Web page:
CFB: Family and friends struggle to cope with Notre Dame recruit's death
By Brian Hamilton
On a day when he was still a timid, unassuming 6-foot-6, 250-pound incoming freshman, Matt James stood beneath a football goal post during orientation at Cincinnati's St. Xavier High School.
Next to him stood another freshman, a reed-thin kid standing about 5 feet tall, the two of them like adolescent nesting dolls stacked side-by-side. So after some talk, it only made sense for James to hoist his classmate and hang him from the crossbar, both boys smiling in a moment of spontaneous delight.
"A lovable kid," said Steve Specht, James' football coach at St. Xavier. "He was a mountain of a man, but he had the biggest heart. Matt made everybody around him a better person."
Snapshots such as these clashed with a caustic, unfathomable reality that set in Friday evening and bled through the weekend. James, a prized Notre Dame football recruit just a week shy of his 18th birthday, fell to his death Friday from a fifth-floor hotel balcony during a spring-break trip to Panama City, Fla.
The circumstances of the accident, as detailed by police Saturday, stood in stark contrast to the heartfelt memories shared in candlelight vigils and prayer services conducted in the hours after James' death. James and about 40 St. Xavier classmates were in Florida for the vacation.
"Witnesses and friends indicate he had become drunk and belligerent," Panama City Beach police Maj. David Humphreys said Saturday in an Associated Press report. "He had leaned over the balcony rail, was shaking his finger at the people in the next room over. He fell over."
James was pronounced dead on the scene. An autopsy and toxicology report were pending, according to police.
After learning of their son's death at a 50th birthday party for James' uncle Friday, James' parents, siblings and others flew to Florida on a private jet a family friend provided, Specht said. They returned Saturday, and Specht said the family was hopeful James' body would return to Ohio early this week.
"We would like to thank everyone for their prayers and support during this tragic time, particularly the family at St. X," Jerry and Peggy James said in a statement. "Matt was a very special young man, and it is gratifying to us that you all could see that as well. We are touched by this outpouring of love."
On Saturday morning, more than 200 St. Xavier students gathered for a private prayer service, several of them walking onto the football field afterward and simply lingering on the turf.
By then, Notre Dame coach Brian Kelly already had traveled to Cincinnati, and he issued a statement saying his program was "in a state of disbelief and incredible sadness."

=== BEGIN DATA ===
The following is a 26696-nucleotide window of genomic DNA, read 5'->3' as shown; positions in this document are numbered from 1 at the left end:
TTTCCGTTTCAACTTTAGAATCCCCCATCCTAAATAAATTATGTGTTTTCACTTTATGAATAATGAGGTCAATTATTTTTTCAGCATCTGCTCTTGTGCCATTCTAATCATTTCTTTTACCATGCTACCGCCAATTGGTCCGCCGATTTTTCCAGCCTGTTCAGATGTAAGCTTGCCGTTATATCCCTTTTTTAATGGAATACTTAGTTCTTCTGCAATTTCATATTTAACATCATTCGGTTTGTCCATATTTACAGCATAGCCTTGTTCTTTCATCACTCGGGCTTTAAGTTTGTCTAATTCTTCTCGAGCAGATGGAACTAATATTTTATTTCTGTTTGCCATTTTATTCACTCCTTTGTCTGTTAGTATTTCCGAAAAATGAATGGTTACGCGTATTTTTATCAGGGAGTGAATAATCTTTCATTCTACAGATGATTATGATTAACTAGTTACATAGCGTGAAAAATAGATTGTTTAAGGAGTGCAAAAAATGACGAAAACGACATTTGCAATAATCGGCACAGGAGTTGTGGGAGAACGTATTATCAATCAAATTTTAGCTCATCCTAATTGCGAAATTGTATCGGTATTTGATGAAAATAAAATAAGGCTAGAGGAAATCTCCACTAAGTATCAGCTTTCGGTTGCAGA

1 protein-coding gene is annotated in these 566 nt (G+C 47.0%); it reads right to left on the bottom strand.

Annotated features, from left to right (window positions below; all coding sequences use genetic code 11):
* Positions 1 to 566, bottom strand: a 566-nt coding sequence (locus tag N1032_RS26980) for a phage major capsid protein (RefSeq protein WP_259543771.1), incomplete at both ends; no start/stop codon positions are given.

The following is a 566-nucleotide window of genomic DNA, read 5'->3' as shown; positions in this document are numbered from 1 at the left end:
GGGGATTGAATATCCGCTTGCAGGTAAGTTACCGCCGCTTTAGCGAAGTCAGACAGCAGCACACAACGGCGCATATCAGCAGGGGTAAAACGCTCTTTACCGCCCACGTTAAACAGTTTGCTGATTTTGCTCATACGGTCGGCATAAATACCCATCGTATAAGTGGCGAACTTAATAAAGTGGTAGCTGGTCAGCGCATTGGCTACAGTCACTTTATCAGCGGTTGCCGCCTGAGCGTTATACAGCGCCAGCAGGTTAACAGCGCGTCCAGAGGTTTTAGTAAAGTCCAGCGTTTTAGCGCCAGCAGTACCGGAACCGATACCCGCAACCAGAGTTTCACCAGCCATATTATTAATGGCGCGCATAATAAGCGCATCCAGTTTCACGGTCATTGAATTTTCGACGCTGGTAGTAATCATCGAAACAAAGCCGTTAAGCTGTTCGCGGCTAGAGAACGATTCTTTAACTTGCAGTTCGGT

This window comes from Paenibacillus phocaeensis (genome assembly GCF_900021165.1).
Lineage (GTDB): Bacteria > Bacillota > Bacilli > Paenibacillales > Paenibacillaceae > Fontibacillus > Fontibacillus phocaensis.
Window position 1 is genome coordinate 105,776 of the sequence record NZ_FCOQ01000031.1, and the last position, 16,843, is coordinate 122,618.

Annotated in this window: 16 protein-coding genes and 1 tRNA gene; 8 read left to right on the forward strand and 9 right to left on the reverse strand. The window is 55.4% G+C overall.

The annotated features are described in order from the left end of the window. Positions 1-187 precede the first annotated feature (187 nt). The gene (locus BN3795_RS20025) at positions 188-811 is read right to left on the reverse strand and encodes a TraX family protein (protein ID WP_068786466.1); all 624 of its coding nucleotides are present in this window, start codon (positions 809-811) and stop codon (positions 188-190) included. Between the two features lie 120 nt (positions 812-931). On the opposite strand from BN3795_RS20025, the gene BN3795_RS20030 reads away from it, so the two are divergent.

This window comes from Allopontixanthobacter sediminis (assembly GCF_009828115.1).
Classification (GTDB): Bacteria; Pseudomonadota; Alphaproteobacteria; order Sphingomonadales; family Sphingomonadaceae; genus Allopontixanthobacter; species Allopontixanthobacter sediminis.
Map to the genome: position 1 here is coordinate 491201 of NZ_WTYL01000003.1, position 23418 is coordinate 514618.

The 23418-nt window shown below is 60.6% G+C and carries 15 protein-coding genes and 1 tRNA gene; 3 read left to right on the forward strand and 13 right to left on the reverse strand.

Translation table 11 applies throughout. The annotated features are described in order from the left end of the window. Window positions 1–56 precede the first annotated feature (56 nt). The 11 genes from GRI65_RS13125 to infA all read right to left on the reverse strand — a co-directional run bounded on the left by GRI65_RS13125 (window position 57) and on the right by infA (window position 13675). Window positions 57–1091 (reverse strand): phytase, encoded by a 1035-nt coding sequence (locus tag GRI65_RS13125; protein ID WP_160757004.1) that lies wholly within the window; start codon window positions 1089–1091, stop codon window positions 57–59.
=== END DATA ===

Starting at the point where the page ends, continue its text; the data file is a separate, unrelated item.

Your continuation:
"On a personal level, I got to know Matt quite well over the past few years and he was a wonderful young man from a great family," Kelly said. "Matt was an extremely talented person who was very bright and possessed a great, dry sense of humor. He could not wait to join the Notre Dame family."
Meanwhile, for those who knew him, James' death shined a light on his best qualities. He was remembered as humble and caring, a top 100 national recruit who shrunk from individual attention and felt miserable about calling coaches who recruited him and informing them he chose Notre Dame.
He was part of the "Bomber Pilots" program at St. Xavier, in which seniors spend a year in freshman homerooms. Administrators saw James develop into almost a protector of sorts.
"Man, those freshmen, they gravitated to him," St. Xavier athletic director John Sullivan said. "To everyone else, he was just one of the students. They didn't see Matt as being anything special. He was just one of the guys. And that's the way he wanted it."
James was just a bit player on the St. Xavier basketball team, but coach Scott Martin said he was "probably our hardest worker," a 290-pounder always striving to finish first in practice sprints.
And James excitedly elaborated to Specht on just one memory from football recruiting trips: when he saw his older brother, Romey, in a cafeteria at Cincinnati, and banged on a glass window to get his sibling's attention.
"Usually, when you talk to kids about a recruiting visit, they're talking about the bells and whistles," Specht said. "He wanted to talk about seeing his brother at the doggone cafeteria. That's Matthew. That's who Matthew will always be."
It is the second student death this year for St. Xavier, after junior wrestler Kevin Le died after being hit by a car in September, just days before James began a senior season that solidified him as Kelly's first landmark recruit at Notre Dame.
Then, in an instant, that promise vaporized.
"It's crushing," St. Xavier spokesman Mark Motz said.
Specht accompanied the James family to Florida and back. He spent every hour since Friday in a blur, he said, wondering if blind faith was enough to answer his questions about why Matt James was gone.
"They have been the most empty 24 hours of my life," he said.